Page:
Dr. Rachel: What Cutting Is and Why People Do It
Injuring yourself on purpose by making scratches or cuts on your body with a sharp object is called cutting. Cutting is a form of self-harm. It is not a suicide attempt. Some people self-harm by burning their skin with the end of a cigarette or a lit match.
Self-harm typically starts at about age 14 and continues into adulthood. Cutting has long existed in secrecy. But in recent years, movies and TV shows have drawn attention to it so a greater number of our kids, as young as 11, are trying it.
People may cut themselves on their wrists, arms, inner thigh, or bellies. Cuts can easily be hidden under clothing and sometimes no one else knows.
The mix of emotions that triggers cutting is complex.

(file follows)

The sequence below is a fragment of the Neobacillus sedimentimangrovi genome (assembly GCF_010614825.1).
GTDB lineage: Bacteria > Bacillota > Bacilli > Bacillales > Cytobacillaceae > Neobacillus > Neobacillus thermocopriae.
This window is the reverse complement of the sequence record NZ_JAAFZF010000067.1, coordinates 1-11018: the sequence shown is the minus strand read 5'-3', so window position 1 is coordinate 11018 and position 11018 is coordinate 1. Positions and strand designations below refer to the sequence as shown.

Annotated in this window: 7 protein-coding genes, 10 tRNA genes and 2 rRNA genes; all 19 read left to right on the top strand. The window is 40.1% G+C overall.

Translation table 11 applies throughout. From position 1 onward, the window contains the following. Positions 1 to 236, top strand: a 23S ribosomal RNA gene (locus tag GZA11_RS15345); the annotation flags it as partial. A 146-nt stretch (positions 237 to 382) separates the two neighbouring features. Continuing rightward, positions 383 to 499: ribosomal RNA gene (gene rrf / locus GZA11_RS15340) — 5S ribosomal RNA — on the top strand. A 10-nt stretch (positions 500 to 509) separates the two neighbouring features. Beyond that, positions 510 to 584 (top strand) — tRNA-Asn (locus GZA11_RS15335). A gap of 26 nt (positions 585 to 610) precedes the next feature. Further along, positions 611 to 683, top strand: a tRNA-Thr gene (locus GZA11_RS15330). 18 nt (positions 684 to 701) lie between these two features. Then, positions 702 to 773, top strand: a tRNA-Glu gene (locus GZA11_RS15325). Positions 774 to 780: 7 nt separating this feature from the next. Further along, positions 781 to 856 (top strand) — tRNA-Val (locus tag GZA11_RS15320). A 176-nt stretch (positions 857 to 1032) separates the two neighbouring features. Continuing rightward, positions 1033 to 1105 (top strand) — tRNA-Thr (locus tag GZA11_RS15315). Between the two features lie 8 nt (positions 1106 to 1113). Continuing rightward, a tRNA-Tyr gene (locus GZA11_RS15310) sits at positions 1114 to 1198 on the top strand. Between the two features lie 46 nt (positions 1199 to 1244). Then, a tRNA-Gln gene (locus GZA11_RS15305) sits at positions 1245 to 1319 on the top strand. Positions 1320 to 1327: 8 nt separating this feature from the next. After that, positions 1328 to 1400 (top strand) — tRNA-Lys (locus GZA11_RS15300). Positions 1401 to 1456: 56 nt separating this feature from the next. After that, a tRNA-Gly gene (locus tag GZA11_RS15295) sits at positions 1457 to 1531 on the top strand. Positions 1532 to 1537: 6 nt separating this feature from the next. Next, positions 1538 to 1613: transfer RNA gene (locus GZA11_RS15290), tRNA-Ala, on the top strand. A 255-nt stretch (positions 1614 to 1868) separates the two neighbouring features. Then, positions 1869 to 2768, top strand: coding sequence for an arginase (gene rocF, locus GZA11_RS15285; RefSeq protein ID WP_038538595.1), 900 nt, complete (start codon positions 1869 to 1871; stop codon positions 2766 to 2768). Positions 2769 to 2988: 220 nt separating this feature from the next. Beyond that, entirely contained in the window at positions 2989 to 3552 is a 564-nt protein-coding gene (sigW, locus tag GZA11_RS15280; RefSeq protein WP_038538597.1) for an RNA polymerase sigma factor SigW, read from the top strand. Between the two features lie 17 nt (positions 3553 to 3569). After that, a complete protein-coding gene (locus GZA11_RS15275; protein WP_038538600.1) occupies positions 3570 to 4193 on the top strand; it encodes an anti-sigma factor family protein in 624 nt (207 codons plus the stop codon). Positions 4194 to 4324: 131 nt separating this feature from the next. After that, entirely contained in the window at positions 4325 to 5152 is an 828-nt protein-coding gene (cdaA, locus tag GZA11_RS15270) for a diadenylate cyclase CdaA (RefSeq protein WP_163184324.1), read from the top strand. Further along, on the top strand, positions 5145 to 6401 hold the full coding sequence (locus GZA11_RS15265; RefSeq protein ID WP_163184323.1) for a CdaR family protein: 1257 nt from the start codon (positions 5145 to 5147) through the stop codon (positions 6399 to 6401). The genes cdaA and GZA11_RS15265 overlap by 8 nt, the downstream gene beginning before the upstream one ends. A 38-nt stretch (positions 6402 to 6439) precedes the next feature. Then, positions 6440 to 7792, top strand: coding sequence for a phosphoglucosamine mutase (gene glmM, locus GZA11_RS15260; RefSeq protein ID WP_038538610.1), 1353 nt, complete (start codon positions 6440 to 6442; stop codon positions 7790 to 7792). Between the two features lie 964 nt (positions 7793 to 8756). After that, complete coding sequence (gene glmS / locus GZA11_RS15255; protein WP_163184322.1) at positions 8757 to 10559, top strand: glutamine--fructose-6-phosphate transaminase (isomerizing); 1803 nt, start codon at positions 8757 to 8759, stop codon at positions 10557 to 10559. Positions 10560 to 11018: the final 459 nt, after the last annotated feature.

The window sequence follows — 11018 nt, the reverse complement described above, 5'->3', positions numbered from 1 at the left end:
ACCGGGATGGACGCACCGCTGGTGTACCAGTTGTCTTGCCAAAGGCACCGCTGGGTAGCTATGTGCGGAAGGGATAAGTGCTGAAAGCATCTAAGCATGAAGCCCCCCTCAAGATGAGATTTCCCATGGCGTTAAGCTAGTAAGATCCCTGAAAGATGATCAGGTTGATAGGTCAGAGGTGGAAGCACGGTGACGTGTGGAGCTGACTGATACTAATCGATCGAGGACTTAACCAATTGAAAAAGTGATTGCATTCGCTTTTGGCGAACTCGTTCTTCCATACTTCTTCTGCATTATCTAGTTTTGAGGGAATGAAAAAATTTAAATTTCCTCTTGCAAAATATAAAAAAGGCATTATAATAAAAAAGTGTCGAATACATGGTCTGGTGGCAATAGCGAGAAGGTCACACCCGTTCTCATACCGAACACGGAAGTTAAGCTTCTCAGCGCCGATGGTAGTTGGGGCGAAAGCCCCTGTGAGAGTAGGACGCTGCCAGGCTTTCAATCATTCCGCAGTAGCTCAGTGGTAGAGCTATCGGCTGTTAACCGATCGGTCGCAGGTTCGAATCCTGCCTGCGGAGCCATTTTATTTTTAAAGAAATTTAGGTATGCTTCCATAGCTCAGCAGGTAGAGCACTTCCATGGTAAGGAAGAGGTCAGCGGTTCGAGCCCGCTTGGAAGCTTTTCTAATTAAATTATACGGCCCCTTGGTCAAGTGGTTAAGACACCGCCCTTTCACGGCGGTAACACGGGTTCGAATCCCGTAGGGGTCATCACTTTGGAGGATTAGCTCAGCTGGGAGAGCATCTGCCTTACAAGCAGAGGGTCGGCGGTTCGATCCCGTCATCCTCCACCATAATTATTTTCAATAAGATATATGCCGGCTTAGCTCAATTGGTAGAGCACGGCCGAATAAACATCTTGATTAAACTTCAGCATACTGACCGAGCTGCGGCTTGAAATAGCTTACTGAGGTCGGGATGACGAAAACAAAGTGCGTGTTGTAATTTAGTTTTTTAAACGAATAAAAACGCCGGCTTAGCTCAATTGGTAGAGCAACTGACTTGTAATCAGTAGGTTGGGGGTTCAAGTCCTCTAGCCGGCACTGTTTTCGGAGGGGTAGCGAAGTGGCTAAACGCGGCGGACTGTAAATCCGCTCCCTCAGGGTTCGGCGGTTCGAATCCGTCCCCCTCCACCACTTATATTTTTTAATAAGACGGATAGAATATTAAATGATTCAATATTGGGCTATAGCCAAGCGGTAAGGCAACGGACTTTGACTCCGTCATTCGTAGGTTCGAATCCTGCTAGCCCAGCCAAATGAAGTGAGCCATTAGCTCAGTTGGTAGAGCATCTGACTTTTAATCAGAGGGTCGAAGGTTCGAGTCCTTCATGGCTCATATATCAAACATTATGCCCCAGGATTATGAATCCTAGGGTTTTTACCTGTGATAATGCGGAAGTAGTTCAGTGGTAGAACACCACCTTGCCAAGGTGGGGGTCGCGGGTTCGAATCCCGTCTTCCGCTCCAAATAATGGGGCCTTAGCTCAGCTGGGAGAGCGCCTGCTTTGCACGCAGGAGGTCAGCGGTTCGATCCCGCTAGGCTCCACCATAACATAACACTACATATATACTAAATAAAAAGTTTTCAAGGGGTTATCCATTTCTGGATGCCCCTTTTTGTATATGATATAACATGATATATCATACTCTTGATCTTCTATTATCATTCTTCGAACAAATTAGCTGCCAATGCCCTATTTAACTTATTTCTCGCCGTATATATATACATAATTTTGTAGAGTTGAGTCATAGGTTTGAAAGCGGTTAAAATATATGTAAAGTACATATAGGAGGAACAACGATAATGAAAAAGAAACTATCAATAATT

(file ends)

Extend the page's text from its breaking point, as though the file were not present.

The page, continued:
Cutting is a way some people try to cope with the pain of strong emotions, intense pressure, or relationship problems. Cutting provides a distraction from painful emotions such as rage, sorrow, rejection, desperation or emptiness through physical pain. Some people cut to feel a sense of control over their body through physical pain. Some cut to feel something, even if it is physical pain when they are feeling emotionally empty.
Some people who cut have had a traumatic experience, such as living with abuse, violence, or a disaster.
Cutting is usually a person’s attempt at feeling better but it doesn’t really do that.
You may be surprised if you ask your child if they know anyone who cuts. It is not uncommon and there is help for those who do.